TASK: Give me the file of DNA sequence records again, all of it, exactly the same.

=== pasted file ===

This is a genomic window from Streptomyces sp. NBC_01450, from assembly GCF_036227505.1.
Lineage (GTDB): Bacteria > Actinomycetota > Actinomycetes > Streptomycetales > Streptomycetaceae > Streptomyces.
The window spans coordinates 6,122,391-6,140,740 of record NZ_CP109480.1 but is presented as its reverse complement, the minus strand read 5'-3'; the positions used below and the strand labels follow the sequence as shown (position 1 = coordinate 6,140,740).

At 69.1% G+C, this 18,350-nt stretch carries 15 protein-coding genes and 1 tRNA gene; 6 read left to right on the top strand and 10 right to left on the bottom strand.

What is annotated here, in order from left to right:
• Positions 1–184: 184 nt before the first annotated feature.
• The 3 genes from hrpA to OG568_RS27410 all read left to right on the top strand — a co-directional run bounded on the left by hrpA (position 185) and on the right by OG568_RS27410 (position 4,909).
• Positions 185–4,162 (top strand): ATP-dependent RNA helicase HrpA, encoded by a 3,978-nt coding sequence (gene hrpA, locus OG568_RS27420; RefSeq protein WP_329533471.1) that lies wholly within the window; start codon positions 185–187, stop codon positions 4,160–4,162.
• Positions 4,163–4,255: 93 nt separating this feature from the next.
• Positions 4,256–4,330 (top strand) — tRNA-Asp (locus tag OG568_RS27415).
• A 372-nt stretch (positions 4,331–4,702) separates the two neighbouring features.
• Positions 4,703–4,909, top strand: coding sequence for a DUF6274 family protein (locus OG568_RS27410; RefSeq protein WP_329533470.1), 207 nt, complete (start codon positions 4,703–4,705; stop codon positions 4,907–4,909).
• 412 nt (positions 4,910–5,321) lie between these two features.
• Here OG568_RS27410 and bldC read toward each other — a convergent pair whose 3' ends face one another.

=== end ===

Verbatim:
This is a genomic window from Streptomyces sp. NBC_01450, from assembly GCF_036227505.1.
Lineage (GTDB): Bacteria > Actinomycetota > Actinomycetes > Streptomycetales > Streptomycetaceae > Streptomyces.
The window spans coordinates 6,122,391-6,140,740 of record NZ_CP109480.1 but is presented as its reverse complement, the minus strand read 5'-3'; the positions used below and the strand labels follow the sequence as shown (position 1 = coordinate 6,140,740).

At 69.1% G+C, this 18,350-nt stretch carries 15 protein-coding genes and 1 tRNA gene; 6 read left to right on the top strand and 10 right to left on the bottom strand.

What is annotated here, in order from left to right:
• Positions 1–184: 184 nt before the first annotated feature.
• The 3 genes from hrpA to OG568_RS27410 all read left to right on the top strand — a co-directional run bounded on the left by hrpA (position 185) and on the right by OG568_RS27410 (position 4,909).
• Positions 185–4,162 (top strand): ATP-dependent RNA helicase HrpA, encoded by a 3,978-nt coding sequence (gene hrpA, locus OG568_RS27420; RefSeq protein WP_329533471.1) that lies wholly within the window; start codon positions 185–187, stop codon positions 4,160–4,162.
• Positions 4,163–4,255: 93 nt separating this feature from the next.
• Positions 4,256–4,330 (top strand) — tRNA-Asp (locus tag OG568_RS27415).
• A 372-nt stretch (positions 4,331–4,702) separates the two neighbouring features.
• Positions 4,703–4,909, top strand: coding sequence for a DUF6274 family protein (locus OG568_RS27410; RefSeq protein WP_329533470.1), 207 nt, complete (start codon positions 4,703–4,705; stop codon positions 4,907–4,909).
• 412 nt (positions 4,910–5,321) lie between these two features.
• Here OG568_RS27410 and bldC read toward each other — a convergent pair whose 3' ends face one another.